TITLE: Save The Date: The occasional mortifications of a serial wedding guest
AUTHOR: Jen Doll
I will start this review with a slight disclaimer. I found this book in Book Pages, in the midst of a page of chick lit books, so I expected it to be fiction when I requested it from the library. It’s a memoir. But I decided that the jacket blurb still sounded amusing enough (so what if it wasn’t the genre I expected? – the blurb hadn’t changed, right?), so I read it anyway. And really, in my defense, it had sounded like chick lit, so I assumed. Even her name sounds fake (although her website and bio blurb both promise it isn’t.).
Anyway, I’m sorry I read it and that had nothing whatosever to do with genre.
In case you wondered, here’s the blurb:
From a fresh and exciting new voice, a hilarious and insightful examination of the search for love and the meaning of marriage in a time of anxiety, independence, and indecision.
Weddings. They’re fun, festive, and joyful, and at a time when people marry later in life—and sometimes not at all—they offer endless opportunities to reexamine love and what we want for ourselves, regardless of whether our aim is a walk down the aisle. In Save the Date, Jen Doll charts the course of her own perennial wedding guesthood, from the ceremony of distant family members when she was eight to the recent nuptials of a new boyfriend’s friends.
There’s the first trip home for a childhood pal’s big day, during which she learns that her first love has eloped to Hawaii. There’s the destination wedding attended with little baggage beyond a suitcase of strappy sandals and summery party dresses. Regrettably, there is a series of celebrations that mean the end to a valued friendship. There’s also the wedding that offers all the promise of new love.
Wedding experiences come in as varied an assortment as the gowns at any bridal shop, and Doll turns a keen eye to each, delivering a heartfelt exploration of contemporary relationships. Funny, honest, and affecting, Save the Date is a spirited look at the many ways in which we connect with one another.
It sounds like typical chick lit (even if it is the non-fiction version) so I started ahead. The book starts with a wedding she attended as a child and goes on and on about how she was hooked and weddings are the Most. Amazing. Things. Ever.
Every chapter is part something about her and something about somebody’s wedding.
What I was hoping for with this book was a bunch of stories about weddings she’d attended with a few anecdotes here and there.
Really, with several of these stories, especially in the second half of the book, you could take the wedding out of the chapter and just have Jen Behaving Badly. Ever. Single. Chapter.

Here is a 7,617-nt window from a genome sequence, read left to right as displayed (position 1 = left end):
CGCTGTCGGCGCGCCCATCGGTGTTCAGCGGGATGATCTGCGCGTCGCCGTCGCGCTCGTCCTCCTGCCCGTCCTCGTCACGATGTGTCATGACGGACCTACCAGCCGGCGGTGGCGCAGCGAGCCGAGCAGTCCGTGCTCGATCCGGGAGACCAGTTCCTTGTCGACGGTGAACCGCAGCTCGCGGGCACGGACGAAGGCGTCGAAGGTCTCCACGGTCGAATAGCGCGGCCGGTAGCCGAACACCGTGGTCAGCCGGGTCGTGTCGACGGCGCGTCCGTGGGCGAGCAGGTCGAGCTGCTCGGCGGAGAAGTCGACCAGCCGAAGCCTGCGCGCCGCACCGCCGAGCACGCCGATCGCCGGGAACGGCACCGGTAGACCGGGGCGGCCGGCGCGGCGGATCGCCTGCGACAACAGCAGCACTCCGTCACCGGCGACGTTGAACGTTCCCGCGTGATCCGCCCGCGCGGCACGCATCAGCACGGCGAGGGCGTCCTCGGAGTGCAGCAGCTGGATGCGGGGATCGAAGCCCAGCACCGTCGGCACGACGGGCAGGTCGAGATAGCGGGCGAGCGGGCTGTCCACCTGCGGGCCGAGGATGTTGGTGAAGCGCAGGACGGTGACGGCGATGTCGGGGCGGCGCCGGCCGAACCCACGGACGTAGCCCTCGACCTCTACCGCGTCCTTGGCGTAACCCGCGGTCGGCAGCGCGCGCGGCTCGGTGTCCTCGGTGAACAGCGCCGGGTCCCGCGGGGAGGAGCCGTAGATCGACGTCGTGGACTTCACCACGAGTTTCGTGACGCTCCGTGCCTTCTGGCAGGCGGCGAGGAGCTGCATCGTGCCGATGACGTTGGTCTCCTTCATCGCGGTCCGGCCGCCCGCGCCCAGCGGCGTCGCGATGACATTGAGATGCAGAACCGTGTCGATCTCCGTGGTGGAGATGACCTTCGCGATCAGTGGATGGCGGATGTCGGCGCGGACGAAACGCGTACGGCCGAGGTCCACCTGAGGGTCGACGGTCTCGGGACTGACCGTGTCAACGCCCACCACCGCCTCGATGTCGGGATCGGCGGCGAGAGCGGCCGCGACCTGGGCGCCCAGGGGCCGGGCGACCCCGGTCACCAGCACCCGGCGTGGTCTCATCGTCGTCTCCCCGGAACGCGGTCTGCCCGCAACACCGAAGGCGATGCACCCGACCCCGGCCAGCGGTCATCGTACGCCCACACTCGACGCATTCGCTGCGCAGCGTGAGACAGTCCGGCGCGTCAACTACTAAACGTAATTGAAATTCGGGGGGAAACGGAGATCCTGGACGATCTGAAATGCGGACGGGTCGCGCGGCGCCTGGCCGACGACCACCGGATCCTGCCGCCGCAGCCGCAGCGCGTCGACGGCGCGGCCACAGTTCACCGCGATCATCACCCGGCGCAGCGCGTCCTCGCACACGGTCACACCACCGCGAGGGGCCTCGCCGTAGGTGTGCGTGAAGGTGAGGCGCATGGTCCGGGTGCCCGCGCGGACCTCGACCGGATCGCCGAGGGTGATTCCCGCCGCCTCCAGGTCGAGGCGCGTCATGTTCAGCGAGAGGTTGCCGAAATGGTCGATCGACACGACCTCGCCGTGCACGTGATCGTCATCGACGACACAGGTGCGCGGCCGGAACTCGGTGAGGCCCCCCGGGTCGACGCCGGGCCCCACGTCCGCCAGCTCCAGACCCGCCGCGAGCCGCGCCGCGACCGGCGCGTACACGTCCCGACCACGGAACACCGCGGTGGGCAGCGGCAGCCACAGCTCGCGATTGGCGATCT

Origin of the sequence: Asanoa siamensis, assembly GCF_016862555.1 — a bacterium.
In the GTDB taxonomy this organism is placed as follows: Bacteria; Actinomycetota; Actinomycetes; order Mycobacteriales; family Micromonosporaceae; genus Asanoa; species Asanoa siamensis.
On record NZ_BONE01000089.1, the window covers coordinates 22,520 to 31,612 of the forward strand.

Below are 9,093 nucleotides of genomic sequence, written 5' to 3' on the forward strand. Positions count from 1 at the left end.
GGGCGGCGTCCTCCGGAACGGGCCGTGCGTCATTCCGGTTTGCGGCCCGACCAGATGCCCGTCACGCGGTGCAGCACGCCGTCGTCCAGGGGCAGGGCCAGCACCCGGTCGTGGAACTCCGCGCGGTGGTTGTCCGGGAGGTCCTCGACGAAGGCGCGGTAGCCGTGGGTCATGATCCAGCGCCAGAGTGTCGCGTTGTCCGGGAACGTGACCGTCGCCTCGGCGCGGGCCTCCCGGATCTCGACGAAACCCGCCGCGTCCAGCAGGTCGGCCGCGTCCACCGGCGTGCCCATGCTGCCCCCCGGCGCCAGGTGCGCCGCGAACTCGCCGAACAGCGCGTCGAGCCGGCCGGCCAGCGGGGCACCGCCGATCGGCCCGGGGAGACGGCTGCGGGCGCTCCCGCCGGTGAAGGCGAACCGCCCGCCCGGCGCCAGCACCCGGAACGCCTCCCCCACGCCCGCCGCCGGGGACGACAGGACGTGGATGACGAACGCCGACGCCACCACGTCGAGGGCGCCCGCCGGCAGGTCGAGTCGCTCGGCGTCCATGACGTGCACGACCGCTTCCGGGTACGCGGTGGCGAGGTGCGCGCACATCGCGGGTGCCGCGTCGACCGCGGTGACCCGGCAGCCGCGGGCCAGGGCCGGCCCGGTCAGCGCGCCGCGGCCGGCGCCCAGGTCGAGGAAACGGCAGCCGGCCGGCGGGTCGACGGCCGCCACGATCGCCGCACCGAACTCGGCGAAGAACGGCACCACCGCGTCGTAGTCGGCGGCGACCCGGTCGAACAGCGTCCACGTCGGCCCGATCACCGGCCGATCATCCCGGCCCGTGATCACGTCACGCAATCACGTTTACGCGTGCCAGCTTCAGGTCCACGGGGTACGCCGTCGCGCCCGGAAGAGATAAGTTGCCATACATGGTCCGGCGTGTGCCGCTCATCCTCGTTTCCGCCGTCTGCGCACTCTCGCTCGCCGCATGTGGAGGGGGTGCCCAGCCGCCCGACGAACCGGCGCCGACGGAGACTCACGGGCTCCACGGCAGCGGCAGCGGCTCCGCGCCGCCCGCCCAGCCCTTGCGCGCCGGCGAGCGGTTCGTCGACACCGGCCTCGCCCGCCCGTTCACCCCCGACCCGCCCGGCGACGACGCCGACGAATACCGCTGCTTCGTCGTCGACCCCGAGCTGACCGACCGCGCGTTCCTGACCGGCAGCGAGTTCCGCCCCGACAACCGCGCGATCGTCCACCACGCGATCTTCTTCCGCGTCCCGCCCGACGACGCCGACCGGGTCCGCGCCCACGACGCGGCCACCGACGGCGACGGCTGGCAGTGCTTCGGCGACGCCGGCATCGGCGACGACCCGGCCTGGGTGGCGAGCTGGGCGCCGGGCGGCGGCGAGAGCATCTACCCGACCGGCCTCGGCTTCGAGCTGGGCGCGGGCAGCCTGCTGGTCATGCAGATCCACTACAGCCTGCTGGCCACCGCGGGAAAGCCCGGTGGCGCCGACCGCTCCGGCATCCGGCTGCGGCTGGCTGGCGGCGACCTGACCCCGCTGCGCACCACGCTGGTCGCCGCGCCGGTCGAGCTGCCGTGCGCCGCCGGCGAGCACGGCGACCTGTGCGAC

You see, she’s the kind of person that I can’t stand. She’s one of those in the moment damn the consequences but not in a good way sort of people. One of the early weddings she talks about is the destination wedding of a friend. She’s broke, of course, so she immediately goes and books airfare and buys an expensive wedding gift (and I know this because she told us it was an expensive wedding gift) and takes a vacation to the Caribbean, because hello, the opportunity clearly presented itself.
Never mind that if you were really poor there’s no way in hell you’d even consider going, let alone manage to find the funds to do it, so let’s describe her like she really is. Overtaxed monetarily because she has no stop button.
Every chapter has pretty much the same sort of story line. 1. Ridiculous over the top wedding. 2. Open Bar. 3. Jen behaves like a spoiled toddler. 4. Somebody has to do damage control because she’s a raging alcoholic, and not even the kind that’s just fun to watch. She’s a TOTAL FUCKING TRAINWRECK.
To the point that in one chapter, she even ADMITS that she “may have been a bit of an alchoholic for a while” – which shows she’s still floating in Denial (capital D for sure) because she had several chapters of being a mess of an alcoholic after that. Including going for drinks before the wedding so she could drink at the wedding and after the wedding and at the after reception party. (Side note: I haven’t exactly been to a million weddings, but not one of my friends has ever had a wedding with a party after the party.)
I read to the end because I was determined there had to be a point to all this. But there wasn’t. There was no arc that made her sympathetic in the least. And she glossed over all the weddings, which was supposed to be the point of this book.
I would have loved it if we could have enjoyed more details about the traditional New Orleans wedding bash – or hell, even more about the gifts that all got stolen (nope, just a throwaway line about how the bride was like “oh well” – um, no she wasn’t.). The destination weddings. Hell, even a detail about THE BRIDE’S DRESS instead of Jen telling us what she wore to the bash.
I would rather read the 2nd 50 Shades book than read any more of her drivel. I’m pretty sure the only reason that this book ever saw the light of day was because she wrote for a big NYC magazine and has friends in the Biz.
In fact, the only thing this book has going for her was the fact that she managed remarkably well formatted sentences and exceptional grammar. But that aside, it’s total crap. So 2 out of 5, but only because her sentences were pretty.